An 'Above-average' Hurricane Season Is Predicted in the Atlantic — What to Know

Forecasters predict a 65% chance of an above-normal Atlantic hurricane season.

A visible satellite image of Hurricane Ida approaching land in the Gulf of Mexico taken by NOAA's GOES-16 (GOES East) satellite at 4:10 am (EDT) on August 29, 2021.
A visible satellite image of Hurricane Ida approaching land in the Gulf of Mexico taken by NOAA's GOES-16 (GOES East) satellite at 4:10 am (EDT) on August 29, 2021. Photo: Courtesy of NOAA

Buckle up and get ready for what will likely be an "above-average" hurricane season this year, according to predictions from the National Oceanic and Atmospheric Administration (NOAA).

Marking the official start of the Atlantic hurricane season on Wednesday, forecasters at NOAA's Climate Prediction Center predict a 65% chance of an above-normal Atlantic hurricane season, a 25% chance of a near-normal season, and only a 10% chance of a below-normal season. If true, this would be the seventh consecutive year the world sees "above-average hurricane activity," according to the agency.

A summary infographic showing hurricane season probability and numbers of named storms predicted from NOAA's 2022 Atlantic Hurricane Season Outlook.
A summary infographic showing hurricane season probability and numbers of named storms predicted from NOAA's 2022 Atlantic Hurricane Season Outlook. Courtesy of NOAA

"As we reflect on another potentially busy hurricane season, past storms — such as Superstorm Sandy, which devastated the New York metro area ten years ago — remind us that the impact of one storm can be felt for years," NOAA Administrator Rick Spinrad said in a statement. "Since Sandy, NOAA's forecasting accuracy has continued to improve, allowing us to better predict the impacts of major hurricanes to lives and livelihoods."

The warning — which predicted 2022 would bring 14 to 21 named storms, including six to 10 potential hurricanes — comes as Hurricane Agatha made landfall as a strong Category 2 storm in Mexico on Monday, the strongest recorded hurricane to make landfall in May in the eastern Pacific, according to The Associated Press.

There is now a chance the remnants of that storm could re-form into a tropical depression as it heads towards Florida, CNN reported.

A summary graphic showing an alphabetical list of the 2022 Atlantic tropical cyclone names as selected by the World Meteorological Organization. The official start of the Atlantic hurricane season is June 1 and runs through November 30.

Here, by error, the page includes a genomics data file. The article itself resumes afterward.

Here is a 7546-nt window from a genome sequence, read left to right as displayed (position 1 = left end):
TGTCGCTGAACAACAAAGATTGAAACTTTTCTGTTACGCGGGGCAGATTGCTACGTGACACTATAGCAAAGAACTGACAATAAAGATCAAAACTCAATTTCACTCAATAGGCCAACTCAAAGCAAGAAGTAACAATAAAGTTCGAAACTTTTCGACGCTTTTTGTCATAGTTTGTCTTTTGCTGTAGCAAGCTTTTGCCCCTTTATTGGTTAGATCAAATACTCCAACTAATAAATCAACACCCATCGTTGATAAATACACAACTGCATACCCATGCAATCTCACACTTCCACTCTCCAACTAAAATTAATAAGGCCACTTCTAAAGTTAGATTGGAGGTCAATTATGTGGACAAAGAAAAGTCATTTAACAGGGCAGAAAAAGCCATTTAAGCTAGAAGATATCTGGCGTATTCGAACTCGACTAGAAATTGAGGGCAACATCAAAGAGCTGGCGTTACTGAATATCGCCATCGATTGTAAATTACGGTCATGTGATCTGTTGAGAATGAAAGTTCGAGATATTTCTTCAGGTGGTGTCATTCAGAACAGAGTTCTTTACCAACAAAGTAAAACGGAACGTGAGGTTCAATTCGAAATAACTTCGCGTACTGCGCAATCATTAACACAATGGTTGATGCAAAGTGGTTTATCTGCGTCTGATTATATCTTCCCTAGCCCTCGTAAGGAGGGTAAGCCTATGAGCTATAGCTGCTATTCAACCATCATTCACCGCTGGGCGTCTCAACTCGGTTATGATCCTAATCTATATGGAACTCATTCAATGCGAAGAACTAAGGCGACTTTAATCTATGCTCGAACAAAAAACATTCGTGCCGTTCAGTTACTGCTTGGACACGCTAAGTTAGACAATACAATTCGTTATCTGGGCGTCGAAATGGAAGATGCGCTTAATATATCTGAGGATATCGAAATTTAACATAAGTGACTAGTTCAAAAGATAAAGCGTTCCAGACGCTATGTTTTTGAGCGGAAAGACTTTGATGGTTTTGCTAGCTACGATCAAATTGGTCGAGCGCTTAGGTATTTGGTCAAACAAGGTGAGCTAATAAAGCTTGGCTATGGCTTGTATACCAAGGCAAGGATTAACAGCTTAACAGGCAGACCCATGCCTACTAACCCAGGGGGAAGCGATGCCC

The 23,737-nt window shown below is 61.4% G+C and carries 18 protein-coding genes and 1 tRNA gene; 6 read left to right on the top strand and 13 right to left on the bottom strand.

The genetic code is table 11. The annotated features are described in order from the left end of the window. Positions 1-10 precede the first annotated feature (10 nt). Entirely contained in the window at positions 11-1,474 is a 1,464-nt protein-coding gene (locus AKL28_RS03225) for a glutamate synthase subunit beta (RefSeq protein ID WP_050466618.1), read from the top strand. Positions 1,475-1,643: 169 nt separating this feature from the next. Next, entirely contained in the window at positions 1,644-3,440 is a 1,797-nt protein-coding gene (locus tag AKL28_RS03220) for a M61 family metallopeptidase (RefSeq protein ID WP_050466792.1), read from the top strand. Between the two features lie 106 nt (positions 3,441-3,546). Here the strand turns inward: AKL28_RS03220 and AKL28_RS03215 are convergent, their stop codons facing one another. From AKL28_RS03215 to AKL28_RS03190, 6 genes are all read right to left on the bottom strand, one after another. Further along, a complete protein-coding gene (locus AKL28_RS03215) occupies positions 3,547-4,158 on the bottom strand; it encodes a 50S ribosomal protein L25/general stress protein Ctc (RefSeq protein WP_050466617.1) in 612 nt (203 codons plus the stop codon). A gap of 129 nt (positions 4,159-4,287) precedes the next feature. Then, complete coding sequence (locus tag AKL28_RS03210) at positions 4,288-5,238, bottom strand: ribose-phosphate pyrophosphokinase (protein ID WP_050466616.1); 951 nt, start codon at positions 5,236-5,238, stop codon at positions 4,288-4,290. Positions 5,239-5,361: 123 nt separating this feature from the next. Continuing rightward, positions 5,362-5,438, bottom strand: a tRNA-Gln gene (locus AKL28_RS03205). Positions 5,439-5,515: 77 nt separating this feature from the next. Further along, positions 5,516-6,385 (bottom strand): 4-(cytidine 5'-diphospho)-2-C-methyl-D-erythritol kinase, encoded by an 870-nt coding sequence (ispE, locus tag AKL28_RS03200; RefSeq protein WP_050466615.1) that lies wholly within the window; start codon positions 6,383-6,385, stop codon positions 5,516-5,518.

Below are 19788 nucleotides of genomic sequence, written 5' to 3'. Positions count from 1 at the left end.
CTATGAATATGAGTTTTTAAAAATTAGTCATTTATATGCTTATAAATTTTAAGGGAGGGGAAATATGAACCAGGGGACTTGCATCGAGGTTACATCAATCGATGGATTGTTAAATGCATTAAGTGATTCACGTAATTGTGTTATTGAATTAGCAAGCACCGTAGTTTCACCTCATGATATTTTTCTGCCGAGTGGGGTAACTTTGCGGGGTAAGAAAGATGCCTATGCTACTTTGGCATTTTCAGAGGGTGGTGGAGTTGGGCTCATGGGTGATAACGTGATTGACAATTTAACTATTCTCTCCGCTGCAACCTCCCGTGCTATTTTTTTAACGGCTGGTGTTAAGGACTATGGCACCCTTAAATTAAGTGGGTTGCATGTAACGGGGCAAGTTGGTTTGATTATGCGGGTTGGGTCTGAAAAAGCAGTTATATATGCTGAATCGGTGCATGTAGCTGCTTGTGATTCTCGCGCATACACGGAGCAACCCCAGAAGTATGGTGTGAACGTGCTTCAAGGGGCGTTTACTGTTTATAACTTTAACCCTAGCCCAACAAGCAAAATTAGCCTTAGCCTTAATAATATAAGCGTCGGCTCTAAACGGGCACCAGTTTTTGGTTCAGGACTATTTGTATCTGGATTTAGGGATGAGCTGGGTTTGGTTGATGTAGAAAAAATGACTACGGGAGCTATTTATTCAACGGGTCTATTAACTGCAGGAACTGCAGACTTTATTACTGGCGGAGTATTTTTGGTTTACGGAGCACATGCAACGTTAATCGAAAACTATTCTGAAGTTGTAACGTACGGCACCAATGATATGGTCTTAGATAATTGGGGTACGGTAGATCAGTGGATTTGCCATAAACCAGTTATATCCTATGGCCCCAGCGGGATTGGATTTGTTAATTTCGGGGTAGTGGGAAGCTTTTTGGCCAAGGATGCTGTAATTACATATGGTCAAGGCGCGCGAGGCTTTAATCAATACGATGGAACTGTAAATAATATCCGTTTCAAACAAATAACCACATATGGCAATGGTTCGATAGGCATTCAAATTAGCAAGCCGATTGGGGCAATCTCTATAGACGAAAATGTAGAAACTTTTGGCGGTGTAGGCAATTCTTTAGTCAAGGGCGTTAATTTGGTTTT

A summary graphic showing an alphabetical list of the 2022 Atlantic tropical cyclone names as selected by the World Meteorological Organization. The official start of the Atlantic hurricane season is June 1 and runs through November 30. Courtesy of NOAA

Hurricanes are defined as having winds of 74 mph or higher on the Saffir-Simpson Hurricane Wind Scale, according to the National Hurricane Center.

This year, NOAA said the increased activity can be attributed to several climate factors, including an ongoing La Niña, warmer-than-average sea surface temperatures in the Atlantic Ocean and Caribbean Sea, weaker tropical Atlantic trade winds, and an enhanced west African monsoon, which the agency said helps create stronger African Easterly Waves that "seed many of the strongest and longest lived hurricanes during most seasons."

Alison Fox is a contributing writer for Travel + Leisure. When she's not in New York City, she likes to spend her time at the beach or exploring new destinations and hopes to visit every country in the world. Follow her adventures on Instagram.

Updated by
Alison Fox
Alison Fox

Alison Fox is a journalist whose work regularly appears in Travel + Leisure. She has also written for Parents.com, The Wall Street Journal, and amNewYork. She focuses on travel news and feature stories based on personal experiences and interviews. Born in Brooklyn and a lifelong traveler, she developed a love for exploring the world at an early age and hopes to visit every country. * Traveled to 50+ countries * Received a master's degree in journalism from Medill School of Journalism, Media, Integrated Marketing Communications at Northwestern University * Received a bachelor's degree in journalism from the University of Wisconsin-Madison

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